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spoiler

noun [countable]

a piece of information about a film, book or electronic game which can spoil the enjoyment of someone experiencing it for the first time

'The most successful new-wave criticism is that of the "spoiler". Spoilers are cultural hackers and leakers. They penetrate the high-security fence that studios erect around their new projects. Spoiling requires ingenuity, "sources" (suborned, of course) and a propensity to media felony. The net is the Wild West. No law between the website and Dodge City.'

The Guardian 29th April 2002

In the recent past, the primary definition of spoiler talked about a mechanism on an aircraft or on the rear of a car which reduced lift and increased performance at high speeds. In 2004, an investigation of spoiler using the Google™ search engine does not reveal a top hit in the engineering domain, but rather in the world of electronic gaming, where interested parties can visit a website, www.the-spoiler.com, which prematurely reveals cheats and solutions to gaming puzzles.

since proper enjoyment of a plot depends on dramatic tension, prematurely discovering what is going to happen "spoils" the experience

This new sense of spoiler has been around since the mid-1990s, and initially referred to pieces of information which reveal elements of the plot of a film or book. Since proper enjoyment of a plot depends on dramatic tension and suspense, prematurely discovering what is going to happen "spoils" the experience that the viewer or reader has when watching or reading for the first time. The usage was later applied in the gaming world, where it refers to pieces of information which signal the solution to a game or puzzle and therefore deny the user the pleasure of working things out for themselves. In both contexts, spoiler appears productively in compounds such as total spoiler, quasi-spoiler (quasi- as a prefix meaning 'part'), and pseudo-spoiler (pseudo- meaning 'fake').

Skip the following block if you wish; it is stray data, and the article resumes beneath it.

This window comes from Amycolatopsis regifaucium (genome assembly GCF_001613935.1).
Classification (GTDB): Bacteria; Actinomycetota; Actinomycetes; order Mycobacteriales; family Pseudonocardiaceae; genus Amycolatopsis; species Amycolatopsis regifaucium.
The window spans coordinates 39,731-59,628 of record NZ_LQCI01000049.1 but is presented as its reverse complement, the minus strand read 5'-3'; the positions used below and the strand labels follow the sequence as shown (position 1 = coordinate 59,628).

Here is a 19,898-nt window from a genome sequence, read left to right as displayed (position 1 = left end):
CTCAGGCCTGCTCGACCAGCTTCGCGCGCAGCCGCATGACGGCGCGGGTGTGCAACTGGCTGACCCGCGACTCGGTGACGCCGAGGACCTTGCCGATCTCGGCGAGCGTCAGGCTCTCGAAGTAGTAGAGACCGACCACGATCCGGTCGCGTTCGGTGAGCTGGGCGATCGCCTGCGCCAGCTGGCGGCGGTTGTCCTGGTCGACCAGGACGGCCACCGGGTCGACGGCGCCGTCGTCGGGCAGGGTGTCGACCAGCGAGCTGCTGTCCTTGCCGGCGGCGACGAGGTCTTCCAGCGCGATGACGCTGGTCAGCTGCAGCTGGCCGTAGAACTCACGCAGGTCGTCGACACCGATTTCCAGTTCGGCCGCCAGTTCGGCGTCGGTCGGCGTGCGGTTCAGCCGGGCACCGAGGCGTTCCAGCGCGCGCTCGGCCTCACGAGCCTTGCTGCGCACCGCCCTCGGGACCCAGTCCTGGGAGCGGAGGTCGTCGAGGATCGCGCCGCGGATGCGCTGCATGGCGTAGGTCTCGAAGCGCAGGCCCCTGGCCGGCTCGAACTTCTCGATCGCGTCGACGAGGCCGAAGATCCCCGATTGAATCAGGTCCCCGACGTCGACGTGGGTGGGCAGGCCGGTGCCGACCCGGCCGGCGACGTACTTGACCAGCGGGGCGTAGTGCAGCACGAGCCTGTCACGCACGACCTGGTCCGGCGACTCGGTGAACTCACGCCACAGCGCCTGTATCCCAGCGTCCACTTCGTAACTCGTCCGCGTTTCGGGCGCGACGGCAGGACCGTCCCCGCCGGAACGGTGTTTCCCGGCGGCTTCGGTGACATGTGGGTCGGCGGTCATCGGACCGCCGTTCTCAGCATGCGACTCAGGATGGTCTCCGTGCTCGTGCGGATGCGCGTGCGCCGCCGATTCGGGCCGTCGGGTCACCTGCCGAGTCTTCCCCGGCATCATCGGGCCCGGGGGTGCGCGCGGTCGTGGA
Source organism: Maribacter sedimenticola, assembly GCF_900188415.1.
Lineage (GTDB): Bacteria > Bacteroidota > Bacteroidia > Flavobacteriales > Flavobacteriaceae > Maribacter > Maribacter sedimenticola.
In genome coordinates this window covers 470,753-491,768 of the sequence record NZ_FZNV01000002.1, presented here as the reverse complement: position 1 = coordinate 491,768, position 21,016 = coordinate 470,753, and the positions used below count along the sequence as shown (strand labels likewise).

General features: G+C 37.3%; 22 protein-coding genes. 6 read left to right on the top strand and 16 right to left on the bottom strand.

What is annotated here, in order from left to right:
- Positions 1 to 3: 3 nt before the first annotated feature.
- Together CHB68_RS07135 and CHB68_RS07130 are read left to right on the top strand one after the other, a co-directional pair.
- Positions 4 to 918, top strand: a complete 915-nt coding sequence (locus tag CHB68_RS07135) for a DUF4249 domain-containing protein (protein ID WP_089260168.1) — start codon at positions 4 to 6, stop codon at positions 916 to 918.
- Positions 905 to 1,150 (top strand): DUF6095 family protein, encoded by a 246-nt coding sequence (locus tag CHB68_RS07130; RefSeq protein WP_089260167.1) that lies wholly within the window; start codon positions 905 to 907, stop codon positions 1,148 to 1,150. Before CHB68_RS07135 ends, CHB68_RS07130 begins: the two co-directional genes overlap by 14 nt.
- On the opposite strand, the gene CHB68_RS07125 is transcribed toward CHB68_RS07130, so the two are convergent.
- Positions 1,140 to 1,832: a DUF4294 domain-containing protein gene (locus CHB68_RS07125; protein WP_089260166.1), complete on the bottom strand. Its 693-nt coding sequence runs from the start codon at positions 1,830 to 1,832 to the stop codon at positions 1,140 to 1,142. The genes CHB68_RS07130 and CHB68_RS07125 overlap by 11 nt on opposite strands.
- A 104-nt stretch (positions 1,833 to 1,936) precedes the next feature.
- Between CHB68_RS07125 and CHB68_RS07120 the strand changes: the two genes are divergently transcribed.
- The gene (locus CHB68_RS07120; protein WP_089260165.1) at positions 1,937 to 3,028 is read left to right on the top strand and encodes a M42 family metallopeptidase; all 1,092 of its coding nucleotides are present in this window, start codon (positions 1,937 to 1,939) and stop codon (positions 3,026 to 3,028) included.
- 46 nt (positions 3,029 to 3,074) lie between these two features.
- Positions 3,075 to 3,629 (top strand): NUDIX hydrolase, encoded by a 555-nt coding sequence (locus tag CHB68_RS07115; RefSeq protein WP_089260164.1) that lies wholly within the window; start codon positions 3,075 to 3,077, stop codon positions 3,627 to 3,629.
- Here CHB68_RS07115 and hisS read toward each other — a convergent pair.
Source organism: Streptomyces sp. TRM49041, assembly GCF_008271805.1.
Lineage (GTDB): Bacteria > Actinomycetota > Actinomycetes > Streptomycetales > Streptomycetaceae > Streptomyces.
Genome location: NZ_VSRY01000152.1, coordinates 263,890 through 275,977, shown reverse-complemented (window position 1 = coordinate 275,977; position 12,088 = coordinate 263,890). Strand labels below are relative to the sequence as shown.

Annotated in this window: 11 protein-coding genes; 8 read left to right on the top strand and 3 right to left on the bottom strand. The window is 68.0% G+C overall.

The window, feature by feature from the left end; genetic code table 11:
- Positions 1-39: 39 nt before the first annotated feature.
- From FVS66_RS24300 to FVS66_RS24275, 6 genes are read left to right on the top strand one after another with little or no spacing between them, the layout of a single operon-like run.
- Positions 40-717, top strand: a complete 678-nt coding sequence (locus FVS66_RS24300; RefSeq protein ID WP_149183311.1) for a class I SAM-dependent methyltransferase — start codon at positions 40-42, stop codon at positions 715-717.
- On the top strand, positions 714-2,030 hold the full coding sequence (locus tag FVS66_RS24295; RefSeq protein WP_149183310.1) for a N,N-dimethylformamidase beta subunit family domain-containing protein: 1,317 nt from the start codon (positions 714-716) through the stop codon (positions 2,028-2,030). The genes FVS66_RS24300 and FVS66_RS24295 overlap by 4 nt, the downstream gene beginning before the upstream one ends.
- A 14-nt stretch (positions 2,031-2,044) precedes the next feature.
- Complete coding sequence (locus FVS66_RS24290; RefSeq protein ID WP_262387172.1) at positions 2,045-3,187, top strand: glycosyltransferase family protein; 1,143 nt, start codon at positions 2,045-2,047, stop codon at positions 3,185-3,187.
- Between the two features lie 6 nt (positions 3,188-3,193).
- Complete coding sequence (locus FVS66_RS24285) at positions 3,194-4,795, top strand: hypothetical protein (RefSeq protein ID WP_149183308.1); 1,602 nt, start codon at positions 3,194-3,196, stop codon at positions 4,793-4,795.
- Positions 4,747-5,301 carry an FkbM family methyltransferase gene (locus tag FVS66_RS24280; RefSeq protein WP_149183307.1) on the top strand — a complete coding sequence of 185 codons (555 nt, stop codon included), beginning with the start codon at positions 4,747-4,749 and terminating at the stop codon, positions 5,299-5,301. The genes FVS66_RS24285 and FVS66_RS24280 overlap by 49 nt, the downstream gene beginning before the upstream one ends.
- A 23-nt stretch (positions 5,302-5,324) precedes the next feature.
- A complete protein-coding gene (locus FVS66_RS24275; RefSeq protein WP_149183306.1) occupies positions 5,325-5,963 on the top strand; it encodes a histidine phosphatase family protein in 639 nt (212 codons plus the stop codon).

Background – spoiler

Initially, spoilers only appeared on specialist Internet sites and newsgroup postings, preceded by a warning and ensuring that the user had to make a definite decision to read them by clicking on a specific link. In recent times, however, such warnings have been omitted and many readers have unwittingly spoiled their own enjoyment of new films, books and games.

More recently, this new sense of spoiler entered the world of journalism, where it spawned a participle noun for the activity: spoiling. A landmark case in journalistic spoiling occurred in 2000 when Hello magazine published unauthorised photographs of the wedding of Michael Douglas and Catherine Zeta-Jones, thereby violating the £1 million exclusive rights to the story purchased by rival magazine OK!. Media coverage of the lawsuits which followed referred to the activities of Hello magazine as a spoiler operation. The term spoiler-crit (crit as a short form for 'criticism') has also been used during recent years to refer to Internet-based reviews of films and television programmes posted significantly before their general release.

by Kerry Maxwell, author of Brave New Words

This article was first published on 9th April 2004.

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